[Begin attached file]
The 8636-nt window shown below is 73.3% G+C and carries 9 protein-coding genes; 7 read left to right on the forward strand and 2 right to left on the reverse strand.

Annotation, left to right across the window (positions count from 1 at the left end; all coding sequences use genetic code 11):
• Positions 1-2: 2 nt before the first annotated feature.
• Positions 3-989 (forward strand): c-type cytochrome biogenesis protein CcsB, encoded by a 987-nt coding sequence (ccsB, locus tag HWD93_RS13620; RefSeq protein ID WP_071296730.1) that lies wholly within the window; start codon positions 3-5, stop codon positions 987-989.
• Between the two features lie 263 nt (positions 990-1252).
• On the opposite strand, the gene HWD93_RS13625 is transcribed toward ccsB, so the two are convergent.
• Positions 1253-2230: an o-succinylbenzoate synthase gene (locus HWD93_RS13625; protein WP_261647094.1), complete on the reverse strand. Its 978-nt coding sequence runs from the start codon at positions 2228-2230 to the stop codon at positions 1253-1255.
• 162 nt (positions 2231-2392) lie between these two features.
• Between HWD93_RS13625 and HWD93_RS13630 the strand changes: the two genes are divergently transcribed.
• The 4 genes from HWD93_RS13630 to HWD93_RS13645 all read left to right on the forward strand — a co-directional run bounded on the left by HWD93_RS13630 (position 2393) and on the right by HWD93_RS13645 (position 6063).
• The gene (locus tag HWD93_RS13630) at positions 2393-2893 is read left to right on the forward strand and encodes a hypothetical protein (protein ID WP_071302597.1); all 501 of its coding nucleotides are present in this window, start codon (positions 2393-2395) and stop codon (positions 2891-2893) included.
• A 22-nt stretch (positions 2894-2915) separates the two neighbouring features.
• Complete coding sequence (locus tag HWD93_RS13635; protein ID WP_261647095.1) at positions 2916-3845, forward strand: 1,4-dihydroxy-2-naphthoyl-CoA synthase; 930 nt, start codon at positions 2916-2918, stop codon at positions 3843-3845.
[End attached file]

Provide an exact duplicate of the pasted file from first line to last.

The 8636-nt window shown below is 73.3% G+C and carries 9 protein-coding genes; 7 read left to right on the forward strand and 2 right to left on the reverse strand.

Annotation, left to right across the window (positions count from 1 at the left end; all coding sequences use genetic code 11):
• Positions 1-2: 2 nt before the first annotated feature.
• Positions 3-989 (forward strand): c-type cytochrome biogenesis protein CcsB, encoded by a 987-nt coding sequence (ccsB, locus tag HWD93_RS13620; RefSeq protein ID WP_071296730.1) that lies wholly within the window; start codon positions 3-5, stop codon positions 987-989.
• Between the two features lie 263 nt (positions 990-1252).
• On the opposite strand, the gene HWD93_RS13625 is transcribed toward ccsB, so the two are convergent.
• Positions 1253-2230: an o-succinylbenzoate synthase gene (locus HWD93_RS13625; protein WP_261647094.1), complete on the reverse strand. Its 978-nt coding sequence runs from the start codon at positions 2228-2230 to the stop codon at positions 1253-1255.
• 162 nt (positions 2231-2392) lie between these two features.
• Between HWD93_RS13625 and HWD93_RS13630 the strand changes: the two genes are divergently transcribed.
• The 4 genes from HWD93_RS13630 to HWD93_RS13645 all read left to right on the forward strand — a co-directional run bounded on the left by HWD93_RS13630 (position 2393) and on the right by HWD93_RS13645 (position 6063).
• The gene (locus tag HWD93_RS13630) at positions 2393-2893 is read left to right on the forward strand and encodes a hypothetical protein (protein ID WP_071302597.1); all 501 of its coding nucleotides are present in this window, start codon (positions 2393-2395) and stop codon (positions 2891-2893) included.
• A 22-nt stretch (positions 2894-2915) separates the two neighbouring features.
• Complete coding sequence (locus tag HWD93_RS13635; protein ID WP_261647095.1) at positions 2916-3845, forward strand: 1,4-dihydroxy-2-naphthoyl-CoA synthase; 930 nt, start codon at positions 2916-2918, stop codon at positions 3843-3845.